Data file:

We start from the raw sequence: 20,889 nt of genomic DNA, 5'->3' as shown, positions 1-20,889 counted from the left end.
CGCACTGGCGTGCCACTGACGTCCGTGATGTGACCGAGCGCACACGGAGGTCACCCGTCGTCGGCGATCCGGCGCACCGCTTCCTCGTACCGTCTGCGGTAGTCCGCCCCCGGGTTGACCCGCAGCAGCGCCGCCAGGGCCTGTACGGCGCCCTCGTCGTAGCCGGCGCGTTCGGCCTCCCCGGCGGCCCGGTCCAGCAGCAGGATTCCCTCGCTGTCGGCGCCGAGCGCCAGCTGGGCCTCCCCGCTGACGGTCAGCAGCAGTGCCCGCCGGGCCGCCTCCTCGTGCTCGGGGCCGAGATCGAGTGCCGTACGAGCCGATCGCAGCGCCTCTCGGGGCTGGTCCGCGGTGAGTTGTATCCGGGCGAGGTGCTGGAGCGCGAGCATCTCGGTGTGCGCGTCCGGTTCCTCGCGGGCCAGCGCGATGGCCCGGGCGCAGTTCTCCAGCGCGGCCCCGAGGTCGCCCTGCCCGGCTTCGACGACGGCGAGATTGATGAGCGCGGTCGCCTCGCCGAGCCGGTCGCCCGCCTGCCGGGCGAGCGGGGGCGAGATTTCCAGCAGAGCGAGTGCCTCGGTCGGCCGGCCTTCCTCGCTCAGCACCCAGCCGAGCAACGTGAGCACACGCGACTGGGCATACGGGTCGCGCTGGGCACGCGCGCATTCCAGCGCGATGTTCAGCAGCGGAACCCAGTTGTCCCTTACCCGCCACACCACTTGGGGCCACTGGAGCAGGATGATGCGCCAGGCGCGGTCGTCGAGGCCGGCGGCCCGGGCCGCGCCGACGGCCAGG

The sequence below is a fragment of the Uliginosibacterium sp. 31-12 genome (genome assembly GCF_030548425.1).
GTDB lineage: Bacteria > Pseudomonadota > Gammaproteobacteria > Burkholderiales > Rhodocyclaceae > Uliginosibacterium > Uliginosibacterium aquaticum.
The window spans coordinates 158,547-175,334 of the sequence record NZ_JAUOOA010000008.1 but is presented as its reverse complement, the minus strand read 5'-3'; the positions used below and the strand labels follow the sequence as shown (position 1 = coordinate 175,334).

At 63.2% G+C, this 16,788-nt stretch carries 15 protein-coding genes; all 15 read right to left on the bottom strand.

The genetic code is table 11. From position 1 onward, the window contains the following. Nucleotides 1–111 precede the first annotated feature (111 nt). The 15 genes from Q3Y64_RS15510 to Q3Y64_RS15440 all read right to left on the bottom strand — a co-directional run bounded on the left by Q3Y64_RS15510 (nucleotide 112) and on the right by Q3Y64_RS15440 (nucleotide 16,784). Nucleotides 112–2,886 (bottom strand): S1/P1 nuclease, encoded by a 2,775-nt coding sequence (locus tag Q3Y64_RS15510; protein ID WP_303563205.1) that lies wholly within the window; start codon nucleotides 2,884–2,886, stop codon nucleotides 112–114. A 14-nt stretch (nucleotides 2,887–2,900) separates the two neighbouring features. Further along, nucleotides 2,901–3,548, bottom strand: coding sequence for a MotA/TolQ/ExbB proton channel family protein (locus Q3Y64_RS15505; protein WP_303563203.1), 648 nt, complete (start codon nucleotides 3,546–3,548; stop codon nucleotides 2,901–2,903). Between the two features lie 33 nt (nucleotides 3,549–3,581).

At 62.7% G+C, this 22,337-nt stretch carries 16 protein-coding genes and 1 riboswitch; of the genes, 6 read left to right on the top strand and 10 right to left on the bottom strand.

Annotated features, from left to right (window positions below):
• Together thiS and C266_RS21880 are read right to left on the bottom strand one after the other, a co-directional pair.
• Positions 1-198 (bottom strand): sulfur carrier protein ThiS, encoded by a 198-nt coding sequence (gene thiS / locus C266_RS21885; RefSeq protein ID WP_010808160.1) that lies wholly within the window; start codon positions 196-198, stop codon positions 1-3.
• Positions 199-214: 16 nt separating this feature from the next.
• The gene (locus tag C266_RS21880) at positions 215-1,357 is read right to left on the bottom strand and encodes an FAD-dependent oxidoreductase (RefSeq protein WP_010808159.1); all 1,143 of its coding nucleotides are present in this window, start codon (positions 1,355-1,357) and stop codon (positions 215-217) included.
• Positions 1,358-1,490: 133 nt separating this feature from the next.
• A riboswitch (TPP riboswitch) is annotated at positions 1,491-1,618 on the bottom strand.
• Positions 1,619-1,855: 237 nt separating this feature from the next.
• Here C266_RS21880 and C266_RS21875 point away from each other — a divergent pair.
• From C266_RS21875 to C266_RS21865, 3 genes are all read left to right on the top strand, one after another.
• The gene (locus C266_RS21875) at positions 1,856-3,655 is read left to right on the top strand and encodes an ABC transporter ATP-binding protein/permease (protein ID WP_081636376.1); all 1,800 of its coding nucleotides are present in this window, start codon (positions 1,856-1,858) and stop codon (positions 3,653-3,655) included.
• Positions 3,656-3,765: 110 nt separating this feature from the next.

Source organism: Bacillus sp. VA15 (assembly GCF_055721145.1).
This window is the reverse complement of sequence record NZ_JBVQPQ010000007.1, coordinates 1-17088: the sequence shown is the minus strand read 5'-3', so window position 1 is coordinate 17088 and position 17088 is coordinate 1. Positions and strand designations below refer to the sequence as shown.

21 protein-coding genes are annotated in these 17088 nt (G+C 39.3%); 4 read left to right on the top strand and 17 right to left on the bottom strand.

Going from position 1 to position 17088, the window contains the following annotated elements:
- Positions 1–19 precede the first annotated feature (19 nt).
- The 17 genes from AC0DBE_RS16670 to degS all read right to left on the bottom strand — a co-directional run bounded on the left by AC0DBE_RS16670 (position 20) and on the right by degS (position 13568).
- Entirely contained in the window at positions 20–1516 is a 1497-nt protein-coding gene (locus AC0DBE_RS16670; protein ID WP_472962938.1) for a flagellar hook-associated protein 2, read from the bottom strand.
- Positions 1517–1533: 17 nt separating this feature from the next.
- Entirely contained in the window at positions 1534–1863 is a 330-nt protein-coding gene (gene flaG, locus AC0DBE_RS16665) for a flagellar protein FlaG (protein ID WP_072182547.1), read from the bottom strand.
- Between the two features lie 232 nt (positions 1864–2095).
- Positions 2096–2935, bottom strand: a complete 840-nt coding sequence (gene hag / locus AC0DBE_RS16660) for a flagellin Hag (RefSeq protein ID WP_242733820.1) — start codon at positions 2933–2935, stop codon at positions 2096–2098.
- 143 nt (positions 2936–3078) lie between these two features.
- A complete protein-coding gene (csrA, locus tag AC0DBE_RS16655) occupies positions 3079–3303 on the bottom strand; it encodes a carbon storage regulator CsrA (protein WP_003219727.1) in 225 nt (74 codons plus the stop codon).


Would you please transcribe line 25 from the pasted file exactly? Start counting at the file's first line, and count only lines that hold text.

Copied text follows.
- Positions 1–19 precede the first annotated feature (19 nt).